Diversity has become a catchphrase of the modern corporate social responsibility movement. There is a growing push for organisations to improve diversity; so that they reflect the societies in which they operate. As a result organisations are increasingly reporting on the makeup of the organisation – for example by providing a breakdown of the gender, ethnicity and age of their employees.
The Paradox of Diversity
However, diversity is not always associated with benefits. Studies of organisational performance suggest that although diversity is beneficial under perfect conditions, it often leads to problems with group cohesion. People who are very different from each other may have difficulty communicating, and valuing each other’s input. This is sometimes called the ‘paradox of diversity’. Diverse teams are both the best, and the worst, performers. To reap the benefits of diversity, organisations must have the tools and structures to use it.
Having women in roles that have been traditionally assigned to males certainly creates gender diversity. If these women are marginalised and excluded from the rest of the team, because they are women, then any benefits from that ‘diversity’ are null and void. In fact all it does is create a stronger bond between the dominant group based on ‘sameness’.
An inclusive culture is essential for organisations to be able to leverage diversity. Organisations which are supportive and understanding of difference are best positioned to reap the benefits of diversity. To benefit from a diverse workforce employees must be able to communicate with and trust those from different backgrounds. Inclusion helps employees understand and value each-other’s differences.
Promoting diversity should therefore go hand in hand with promoting inclusion. If organisations just focus on increasing diversity, without promoting inclusion, they will miss an opportunity to reap the performance, efficiency and productivity benefits diversity can bring. Worse, increasing diversity without promoting inclusion may lead to problems with group cohesion. We need to start seeing diversity and inclusion as two sides of the same coin.
The business case for diversity and inclusion
Often the motivation for increasing diversity is implied to be a moral one. Organisations should improve diversity because it is the ‘right’ or ‘responsible’ thing to do. However a growing body of research is showing that there is also a strong business case for increasing diversity. Evidence shows that diversity is an organisational resource that can be used to generate increased performance, efficiency and productivity.
For example, a study that focused on 161 firms on the Australian Securities Exchange found that women on a company’s board had a positive impact on economic growth. Firms with two or more female board directors had higher returns on equity, higher market-to-book value, and higher net incomes. In the USA companies in the top quartile for racial and ethnic diversity are 35 percent more likely to have financial returns above their respective national industry medians; and companies in the top quartile for gender diversity are 15 percent more likely to have financial returns above their respective national industry median. In the United Kingdom, for every 10 percent increase in gender diversity in the senior-executive team, EBIT rises an average of 3.5 percent.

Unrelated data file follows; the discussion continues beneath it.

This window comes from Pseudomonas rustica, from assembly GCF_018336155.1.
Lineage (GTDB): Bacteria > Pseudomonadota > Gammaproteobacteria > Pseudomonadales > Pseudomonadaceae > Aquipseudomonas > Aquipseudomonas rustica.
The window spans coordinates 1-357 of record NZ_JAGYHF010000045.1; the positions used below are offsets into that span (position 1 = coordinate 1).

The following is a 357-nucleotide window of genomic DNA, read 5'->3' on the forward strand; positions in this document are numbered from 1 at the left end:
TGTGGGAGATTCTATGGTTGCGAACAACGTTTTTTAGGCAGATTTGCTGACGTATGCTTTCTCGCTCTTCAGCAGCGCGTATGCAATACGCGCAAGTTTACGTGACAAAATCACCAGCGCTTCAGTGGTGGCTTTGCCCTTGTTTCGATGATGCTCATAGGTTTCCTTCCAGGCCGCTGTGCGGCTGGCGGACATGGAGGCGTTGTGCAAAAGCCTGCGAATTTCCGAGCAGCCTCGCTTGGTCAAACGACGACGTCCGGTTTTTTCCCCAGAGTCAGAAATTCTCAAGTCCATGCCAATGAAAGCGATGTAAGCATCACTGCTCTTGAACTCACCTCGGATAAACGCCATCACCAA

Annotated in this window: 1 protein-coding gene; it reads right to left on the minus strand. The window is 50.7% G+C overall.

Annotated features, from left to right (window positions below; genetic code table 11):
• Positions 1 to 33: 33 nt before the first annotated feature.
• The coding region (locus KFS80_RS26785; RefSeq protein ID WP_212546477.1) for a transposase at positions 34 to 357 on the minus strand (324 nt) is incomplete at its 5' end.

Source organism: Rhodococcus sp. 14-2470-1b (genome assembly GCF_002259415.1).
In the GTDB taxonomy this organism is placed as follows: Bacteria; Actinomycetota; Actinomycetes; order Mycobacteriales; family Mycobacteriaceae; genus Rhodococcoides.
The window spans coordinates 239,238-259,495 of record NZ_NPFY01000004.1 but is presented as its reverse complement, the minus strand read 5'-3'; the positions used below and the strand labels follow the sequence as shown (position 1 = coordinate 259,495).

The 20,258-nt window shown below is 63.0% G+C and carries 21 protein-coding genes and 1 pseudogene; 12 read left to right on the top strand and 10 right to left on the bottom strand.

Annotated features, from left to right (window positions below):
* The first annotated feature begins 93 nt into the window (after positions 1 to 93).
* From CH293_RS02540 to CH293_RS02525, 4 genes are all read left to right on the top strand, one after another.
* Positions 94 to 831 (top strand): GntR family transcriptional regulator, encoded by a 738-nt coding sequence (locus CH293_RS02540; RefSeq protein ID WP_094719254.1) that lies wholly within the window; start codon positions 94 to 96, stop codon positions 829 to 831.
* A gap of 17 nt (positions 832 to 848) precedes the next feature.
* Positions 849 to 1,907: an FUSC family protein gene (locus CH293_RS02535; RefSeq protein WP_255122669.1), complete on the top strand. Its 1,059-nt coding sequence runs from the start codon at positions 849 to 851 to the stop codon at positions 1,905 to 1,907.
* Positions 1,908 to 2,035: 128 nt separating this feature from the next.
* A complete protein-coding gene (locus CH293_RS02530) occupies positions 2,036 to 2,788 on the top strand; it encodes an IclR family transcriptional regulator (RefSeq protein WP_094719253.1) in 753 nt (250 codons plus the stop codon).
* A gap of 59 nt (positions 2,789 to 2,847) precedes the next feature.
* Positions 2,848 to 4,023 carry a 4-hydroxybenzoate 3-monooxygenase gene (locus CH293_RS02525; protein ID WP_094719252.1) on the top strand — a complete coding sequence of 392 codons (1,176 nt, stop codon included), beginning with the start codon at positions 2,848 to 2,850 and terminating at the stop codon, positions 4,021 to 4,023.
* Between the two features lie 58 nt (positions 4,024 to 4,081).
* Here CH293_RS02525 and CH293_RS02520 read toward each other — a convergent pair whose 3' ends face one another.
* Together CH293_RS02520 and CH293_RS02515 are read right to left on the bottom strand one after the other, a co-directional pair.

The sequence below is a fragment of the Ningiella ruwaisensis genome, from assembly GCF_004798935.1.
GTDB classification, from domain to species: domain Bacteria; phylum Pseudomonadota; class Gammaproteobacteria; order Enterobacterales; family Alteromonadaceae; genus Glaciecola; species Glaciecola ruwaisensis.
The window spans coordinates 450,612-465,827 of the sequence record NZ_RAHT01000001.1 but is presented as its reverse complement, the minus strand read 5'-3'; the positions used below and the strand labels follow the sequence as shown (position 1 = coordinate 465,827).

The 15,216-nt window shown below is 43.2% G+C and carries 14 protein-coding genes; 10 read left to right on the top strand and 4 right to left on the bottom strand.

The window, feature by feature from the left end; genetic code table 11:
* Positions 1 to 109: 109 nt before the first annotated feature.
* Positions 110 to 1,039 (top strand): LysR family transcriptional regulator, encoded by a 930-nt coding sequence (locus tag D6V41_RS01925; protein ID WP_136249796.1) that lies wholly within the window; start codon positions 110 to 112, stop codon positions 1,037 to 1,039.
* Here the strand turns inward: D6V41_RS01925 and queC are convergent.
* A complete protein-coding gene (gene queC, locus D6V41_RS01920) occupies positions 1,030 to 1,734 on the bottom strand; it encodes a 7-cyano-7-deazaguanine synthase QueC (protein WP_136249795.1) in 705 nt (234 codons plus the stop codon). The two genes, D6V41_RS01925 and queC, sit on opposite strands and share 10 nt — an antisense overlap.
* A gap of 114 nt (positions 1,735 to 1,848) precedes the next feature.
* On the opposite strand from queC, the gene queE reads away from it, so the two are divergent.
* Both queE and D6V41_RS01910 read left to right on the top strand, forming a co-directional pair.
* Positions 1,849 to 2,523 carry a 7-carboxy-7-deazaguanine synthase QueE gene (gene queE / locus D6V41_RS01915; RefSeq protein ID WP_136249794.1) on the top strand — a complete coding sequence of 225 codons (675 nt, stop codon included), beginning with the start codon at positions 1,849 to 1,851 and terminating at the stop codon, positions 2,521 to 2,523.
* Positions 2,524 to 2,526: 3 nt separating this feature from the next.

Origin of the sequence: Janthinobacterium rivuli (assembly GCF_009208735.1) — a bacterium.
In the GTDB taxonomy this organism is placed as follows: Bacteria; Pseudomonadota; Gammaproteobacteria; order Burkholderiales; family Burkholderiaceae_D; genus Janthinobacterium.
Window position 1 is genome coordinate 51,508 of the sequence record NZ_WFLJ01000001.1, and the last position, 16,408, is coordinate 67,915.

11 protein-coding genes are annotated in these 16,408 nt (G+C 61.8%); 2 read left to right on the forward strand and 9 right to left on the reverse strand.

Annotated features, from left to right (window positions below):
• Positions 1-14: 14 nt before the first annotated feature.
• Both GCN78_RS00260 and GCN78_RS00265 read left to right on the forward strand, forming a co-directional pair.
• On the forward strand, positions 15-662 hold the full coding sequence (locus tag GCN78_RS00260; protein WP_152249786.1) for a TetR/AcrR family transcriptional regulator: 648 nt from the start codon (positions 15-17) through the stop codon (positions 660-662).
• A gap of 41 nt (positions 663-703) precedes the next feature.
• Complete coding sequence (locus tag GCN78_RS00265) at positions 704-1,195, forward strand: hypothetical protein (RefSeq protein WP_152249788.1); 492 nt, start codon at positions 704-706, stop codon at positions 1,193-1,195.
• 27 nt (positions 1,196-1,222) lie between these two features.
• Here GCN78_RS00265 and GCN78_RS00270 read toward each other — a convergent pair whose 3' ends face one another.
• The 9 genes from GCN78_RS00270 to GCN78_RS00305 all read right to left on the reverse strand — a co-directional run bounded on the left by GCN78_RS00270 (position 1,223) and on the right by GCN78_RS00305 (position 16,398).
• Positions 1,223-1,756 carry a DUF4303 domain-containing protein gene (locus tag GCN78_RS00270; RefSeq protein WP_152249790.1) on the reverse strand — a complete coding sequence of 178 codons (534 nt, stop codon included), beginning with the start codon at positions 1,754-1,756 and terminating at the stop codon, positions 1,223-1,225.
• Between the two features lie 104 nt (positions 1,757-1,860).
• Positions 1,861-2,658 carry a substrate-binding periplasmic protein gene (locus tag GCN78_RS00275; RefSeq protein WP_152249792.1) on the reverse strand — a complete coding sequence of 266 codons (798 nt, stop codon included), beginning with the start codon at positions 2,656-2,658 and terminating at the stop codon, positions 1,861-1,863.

Diversity produces these benefits because people who are different from one another bring unique information and experiences to the workplace. Differences in ethnicity, gender and other dimensions are correlated with differences in how people view problems (‘their perspectives’); and how people attempt to solve problems (‘their heuristics’). Diversity therefore improves the ability of groups to search ‘epistemic space.’
When attempting to solve complex problems, there’s often a lot of good solutions that aren’t the best solution. When groups have less cognitive diversity, members tend to see things in the same way and therefore converge on similar solutions, which are often sub-optimal. Cognitively diverse groups, on the other hand, are more likely only to agree on solutions when they are the optimal solutions. As members in the group are individually drawn to different solutions, they are more likely to be able see what is deficient about solutions found by other group members which are not the best.
The barriers to creating an inclusive, not simply a ‘diverse’ workplace can be complex, deeply engrained, and difficult to shift. Research into organisational culture can reveal often hard to see points of reinforcement, and identify where change efforts and resources should be targeted to optimise the value of a diverse workforce, beyond a better statistical report card.